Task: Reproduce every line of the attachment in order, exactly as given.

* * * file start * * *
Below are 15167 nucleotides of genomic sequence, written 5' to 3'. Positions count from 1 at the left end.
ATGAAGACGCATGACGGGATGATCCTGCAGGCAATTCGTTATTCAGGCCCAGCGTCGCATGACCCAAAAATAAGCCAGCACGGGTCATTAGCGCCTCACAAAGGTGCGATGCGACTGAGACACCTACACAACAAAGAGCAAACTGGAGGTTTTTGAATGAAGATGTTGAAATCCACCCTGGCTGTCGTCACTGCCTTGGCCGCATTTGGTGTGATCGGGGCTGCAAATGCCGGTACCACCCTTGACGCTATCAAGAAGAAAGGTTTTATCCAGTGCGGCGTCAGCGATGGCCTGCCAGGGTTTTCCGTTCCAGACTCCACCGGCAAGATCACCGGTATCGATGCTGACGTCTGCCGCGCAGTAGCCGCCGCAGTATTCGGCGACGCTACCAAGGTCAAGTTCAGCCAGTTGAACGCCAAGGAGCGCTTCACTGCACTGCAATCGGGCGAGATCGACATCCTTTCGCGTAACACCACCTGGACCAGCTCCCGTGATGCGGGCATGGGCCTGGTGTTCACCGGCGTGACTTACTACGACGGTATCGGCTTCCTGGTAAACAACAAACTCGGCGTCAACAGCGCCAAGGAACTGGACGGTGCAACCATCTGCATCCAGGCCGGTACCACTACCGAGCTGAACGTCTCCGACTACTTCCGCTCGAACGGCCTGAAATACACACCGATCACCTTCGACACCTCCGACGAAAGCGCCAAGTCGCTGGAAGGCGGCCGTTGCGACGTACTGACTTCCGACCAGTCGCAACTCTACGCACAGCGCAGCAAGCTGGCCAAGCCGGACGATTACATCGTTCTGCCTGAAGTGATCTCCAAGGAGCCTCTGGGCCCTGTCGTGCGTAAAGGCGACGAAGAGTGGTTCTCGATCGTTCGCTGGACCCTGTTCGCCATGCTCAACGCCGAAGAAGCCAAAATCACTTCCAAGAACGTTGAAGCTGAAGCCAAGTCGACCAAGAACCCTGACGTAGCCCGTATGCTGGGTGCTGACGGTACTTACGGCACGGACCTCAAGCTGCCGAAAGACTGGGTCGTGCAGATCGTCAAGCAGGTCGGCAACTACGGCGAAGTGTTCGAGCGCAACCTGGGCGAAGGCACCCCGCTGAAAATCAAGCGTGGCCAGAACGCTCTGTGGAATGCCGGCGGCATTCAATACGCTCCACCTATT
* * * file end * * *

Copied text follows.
Below are 15167 nucleotides of genomic sequence, written 5' to 3'. Positions count from 1 at the left end.
ATGAAGACGCATGACGGGATGATCCTGCAGGCAATTCGTTATTCAGGCCCAGCGTCGCATGACCCAAAAATAAGCCAGCACGGGTCATTAGCGCCTCACAAAGGTGCGATGCGACTGAGACACCTACACAACAAAGAGCAAACTGGAGGTTTTTGAATGAAGATGTTGAAATCCACCCTGGCTGTCGTCACTGCCTTGGCCGCATTTGGTGTGATCGGGGCTGCAAATGCCGGTACCACCCTTGACGCTATCAAGAAGAAAGGTTTTATCCAGTGCGGCGTCAGCGATGGCCTGCCAGGGTTTTCCGTTCCAGACTCCACCGGCAAGATCACCGGTATCGATGCTGACGTCTGCCGCGCAGTAGCCGCCGCAGTATTCGGCGACGCTACCAAGGTCAAGTTCAGCCAGTTGAACGCCAAGGAGCGCTTCACTGCACTGCAATCGGGCGAGATCGACATCCTTTCGCGTAACACCACCTGGACCAGCTCCCGTGATGCGGGCATGGGCCTGGTGTTCACCGGCGTGACTTACTACGACGGTATCGGCTTCCTGGTAAACAACAAACTCGGCGTCAACAGCGCCAAGGAACTGGACGGTGCAACCATCTGCATCCAGGCCGGTACCACTACCGAGCTGAACGTCTCCGACTACTTCCGCTCGAACGGCCTGAAATACACACCGATCACCTTCGACACCTCCGACGAAAGCGCCAAGTCGCTGGAAGGCGGCCGTTGCGACGTACTGACTTCCGACCAGTCGCAACTCTACGCACAGCGCAGCAAGCTGGCCAAGCCGGACGATTACATCGTTCTGCCTGAAGTGATCTCCAAGGAGCCTCTGGGCCCTGTCGTGCGTAAAGGCGACGAAGAGTGGTTCTCGATCGTTCGCTGGACCCTGTTCGCCATGCTCAACGCCGAAGAAGCCAAAATCACTTCCAAGAACGTTGAAGCTGAAGCCAAGTCGACCAAGAACCCTGACGTAGCCCGTATGCTGGGTGCTGACGGTACTTACGGCACGGACCTCAAGCTGCCGAAAGACTGGGTCGTGCAGATCGTCAAGCAGGTCGGCAACTACGGCGAAGTGTTCGAGCGCAACCTGGGCGAAGGCACCCCGCTGAAAATCAAGCGTGGCCAGAACGCTCTGTGGAATGCCGGCGGCATTCAATACGCTCCACCTATT